Using Fiber to Reduce Stroke Risk in Seniors

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Fiber Reduces Elderly Stroke Risk

Strokes affect approximately 795,000 people each year—with nearly 75% of all strokes occurring in senior adults over the age of 65. While senior adults often carry common risk factors for stroke, such as high cholesterol, high blood pressure, more sedentary lifestyles, and weight gain, seniors still have opportunities and tools to battle those risks. Research shows consuming the proper amount of dietary fiber as part of a healthy diet can help prevent stroke. Listed below are ways fiber helps reduce stroke risk and how seniors can take advantage of fiber’s stroke-reducing properties, provided by the Scottsdale home care experts at Home Care Assistance.

Dietary fiber combats many of the common risk factors for stroke.

Fiber helps the body maintain a healthy weight by slowing digestion and keeping the body feeling full for longer periods between meals. Fiber aids the reduction of bad cholesterol by binding with lipids, or fats, in the bloodstream, and also helps the body prevent insulin resistance. As fiber assists in keeping weight, cholesterol, and blood sugar in check, it also helps reduce high blood pressure. While fiber isn’t a cure-all, its stroke-fighting properties make it a valuable asset for stroke prevention.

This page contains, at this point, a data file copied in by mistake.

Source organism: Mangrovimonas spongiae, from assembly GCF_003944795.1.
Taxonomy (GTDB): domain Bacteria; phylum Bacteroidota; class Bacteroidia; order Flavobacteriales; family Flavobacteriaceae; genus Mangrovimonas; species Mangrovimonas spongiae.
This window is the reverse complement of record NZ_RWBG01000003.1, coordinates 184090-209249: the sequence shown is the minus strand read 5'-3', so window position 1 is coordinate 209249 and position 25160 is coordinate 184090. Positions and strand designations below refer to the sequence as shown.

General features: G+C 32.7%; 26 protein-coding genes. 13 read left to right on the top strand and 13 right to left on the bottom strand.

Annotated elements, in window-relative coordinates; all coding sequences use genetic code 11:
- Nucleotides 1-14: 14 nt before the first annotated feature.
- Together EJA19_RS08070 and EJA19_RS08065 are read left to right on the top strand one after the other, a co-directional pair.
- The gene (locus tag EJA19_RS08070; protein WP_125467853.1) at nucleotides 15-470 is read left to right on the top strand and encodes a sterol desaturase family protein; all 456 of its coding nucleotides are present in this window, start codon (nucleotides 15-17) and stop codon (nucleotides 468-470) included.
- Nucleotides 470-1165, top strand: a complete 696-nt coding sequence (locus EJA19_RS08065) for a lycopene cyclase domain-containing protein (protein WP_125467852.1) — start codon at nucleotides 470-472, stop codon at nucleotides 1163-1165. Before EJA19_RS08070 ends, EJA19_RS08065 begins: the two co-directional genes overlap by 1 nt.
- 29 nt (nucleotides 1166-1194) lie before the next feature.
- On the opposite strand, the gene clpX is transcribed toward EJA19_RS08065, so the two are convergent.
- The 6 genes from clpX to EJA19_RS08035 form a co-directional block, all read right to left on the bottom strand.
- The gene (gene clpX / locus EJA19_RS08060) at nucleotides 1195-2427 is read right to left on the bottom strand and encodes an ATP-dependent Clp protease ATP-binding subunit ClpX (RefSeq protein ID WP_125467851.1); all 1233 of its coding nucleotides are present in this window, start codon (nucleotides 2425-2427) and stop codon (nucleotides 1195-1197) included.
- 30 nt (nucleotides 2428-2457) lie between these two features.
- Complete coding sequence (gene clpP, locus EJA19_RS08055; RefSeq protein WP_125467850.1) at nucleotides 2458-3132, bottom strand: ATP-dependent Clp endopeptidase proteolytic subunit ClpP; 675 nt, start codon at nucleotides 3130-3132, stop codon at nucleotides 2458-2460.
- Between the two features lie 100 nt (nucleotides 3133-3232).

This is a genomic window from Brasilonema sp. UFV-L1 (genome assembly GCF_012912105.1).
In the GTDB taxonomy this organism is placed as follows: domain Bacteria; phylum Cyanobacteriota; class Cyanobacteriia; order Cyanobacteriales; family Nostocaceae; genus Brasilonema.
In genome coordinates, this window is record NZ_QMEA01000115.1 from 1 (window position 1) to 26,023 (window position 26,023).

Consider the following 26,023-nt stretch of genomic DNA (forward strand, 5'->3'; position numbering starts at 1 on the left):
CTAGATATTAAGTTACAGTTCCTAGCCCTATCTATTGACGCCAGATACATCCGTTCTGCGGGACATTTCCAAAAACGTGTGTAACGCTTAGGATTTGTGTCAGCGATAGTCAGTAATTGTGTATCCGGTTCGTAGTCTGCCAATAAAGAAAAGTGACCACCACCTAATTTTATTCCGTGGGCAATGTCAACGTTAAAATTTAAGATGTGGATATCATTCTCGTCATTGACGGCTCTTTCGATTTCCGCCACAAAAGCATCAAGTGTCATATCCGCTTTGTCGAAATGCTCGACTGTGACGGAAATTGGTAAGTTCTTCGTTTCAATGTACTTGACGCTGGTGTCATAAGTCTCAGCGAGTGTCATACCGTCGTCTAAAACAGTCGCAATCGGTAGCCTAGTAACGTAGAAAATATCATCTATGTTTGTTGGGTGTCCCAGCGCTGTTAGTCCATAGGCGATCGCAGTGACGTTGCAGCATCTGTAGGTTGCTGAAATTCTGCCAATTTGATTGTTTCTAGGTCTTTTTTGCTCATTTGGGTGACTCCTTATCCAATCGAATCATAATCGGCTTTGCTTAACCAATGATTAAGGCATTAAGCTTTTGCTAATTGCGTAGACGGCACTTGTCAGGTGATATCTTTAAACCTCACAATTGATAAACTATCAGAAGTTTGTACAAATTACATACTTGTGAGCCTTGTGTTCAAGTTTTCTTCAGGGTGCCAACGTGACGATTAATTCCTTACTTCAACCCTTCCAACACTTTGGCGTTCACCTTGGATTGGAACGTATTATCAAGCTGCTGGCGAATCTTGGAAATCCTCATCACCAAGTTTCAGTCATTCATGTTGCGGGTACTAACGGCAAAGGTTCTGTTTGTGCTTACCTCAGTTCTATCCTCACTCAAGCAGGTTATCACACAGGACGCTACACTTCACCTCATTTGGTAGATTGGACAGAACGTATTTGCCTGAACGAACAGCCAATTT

Fiber is readily available in natural form.

Fiber is naturally occurring in foods such as fresh fruits, vegetables, and unrefined whole grains, and foods like raspberries, pears, artichokes, green peas, lentils, barley, bran, and oatmeal serve up substantial amounts of fiber per serving. For reference, men over 50 years of age should be consuming about 30 grams of fiber per day, while women over 50 should aim for 21 grams daily.

How can seniors increase dietary fiber?

Swap seasonal, more affordable, fresh fruits and vegetables for processed snacks in the diet. Serve your senior loved one oatmeal or bran for breakfast, include a serving of beans or lentils with lunch or dinner, replace unhealthy, processed side dishes at meals with fresh veggies, and put out a bowl of fresh berries for dessert.

Making minor adjustments to your loved one’s daily diet can help them live a long and healthy life and avoid the need for in-home stroke care in Scottsdale. A local caregiver from Home Care Assistance can assist with grocery shopping, cooking healthy meals, providing companionship, and promoting the overall health and wellbeing of your loved one. Learn more about senior health and wellness by calling a friendly Care Manager at (480) 448-6215. Our caregivers are trained, compassionate, and available 24 hours a day, 7 days a week.


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